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They are so good because they are creative, original and new. The style of the stories are also fairy tale-like. The world building also has a lot to do with their successes.

Take world in spirited away for example. Another entirely different world for spirit inhabitants. You get to see what the spirits are like, what the lifestyles of the workers are like. How the world floods after heavy rain, the train, the stations and outside world to the bath house. The witches, magic, curse and spells.

World building plays massive part in stories. Its mostly why Harry Potter 1 was so great. The first time i saw diagon alley, i was blown away.

Another great thing is the way how they portray japanese culture. The animation, story and creativity in the films is really awesome. They give a cozy, dreamy and peaceful vibe, So sometimes when I'm depressed, lonely or even when its raining, I just go near the window and start watching one of their films. Even the Ambience in the films is good.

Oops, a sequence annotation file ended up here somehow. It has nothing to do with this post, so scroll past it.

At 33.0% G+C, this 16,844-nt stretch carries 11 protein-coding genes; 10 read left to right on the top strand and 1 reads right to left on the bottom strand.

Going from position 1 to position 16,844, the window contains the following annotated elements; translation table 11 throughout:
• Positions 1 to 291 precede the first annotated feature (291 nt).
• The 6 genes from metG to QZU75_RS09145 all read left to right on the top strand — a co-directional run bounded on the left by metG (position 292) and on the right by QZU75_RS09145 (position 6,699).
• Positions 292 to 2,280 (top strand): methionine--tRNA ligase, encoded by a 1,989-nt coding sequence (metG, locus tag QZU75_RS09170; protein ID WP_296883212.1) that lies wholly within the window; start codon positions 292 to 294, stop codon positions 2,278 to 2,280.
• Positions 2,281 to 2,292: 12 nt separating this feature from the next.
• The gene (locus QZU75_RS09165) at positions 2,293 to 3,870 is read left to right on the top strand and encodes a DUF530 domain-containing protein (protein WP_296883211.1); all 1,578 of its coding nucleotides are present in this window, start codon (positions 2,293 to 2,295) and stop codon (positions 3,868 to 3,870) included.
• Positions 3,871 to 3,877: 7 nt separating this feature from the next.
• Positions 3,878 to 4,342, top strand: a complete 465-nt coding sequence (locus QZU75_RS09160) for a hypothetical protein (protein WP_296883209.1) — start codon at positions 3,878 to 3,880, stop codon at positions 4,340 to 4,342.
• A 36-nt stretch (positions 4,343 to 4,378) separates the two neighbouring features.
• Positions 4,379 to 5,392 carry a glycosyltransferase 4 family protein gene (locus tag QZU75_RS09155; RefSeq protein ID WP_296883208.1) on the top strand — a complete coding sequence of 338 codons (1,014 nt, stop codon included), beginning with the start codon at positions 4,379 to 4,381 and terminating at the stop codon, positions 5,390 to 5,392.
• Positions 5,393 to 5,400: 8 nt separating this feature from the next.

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    Please read Krazer's comment. As of current writing, while generally the premise might be true, your answer reads as "just another someone's opinion". – Aki Tanaka Mar 22 '18 at 6:19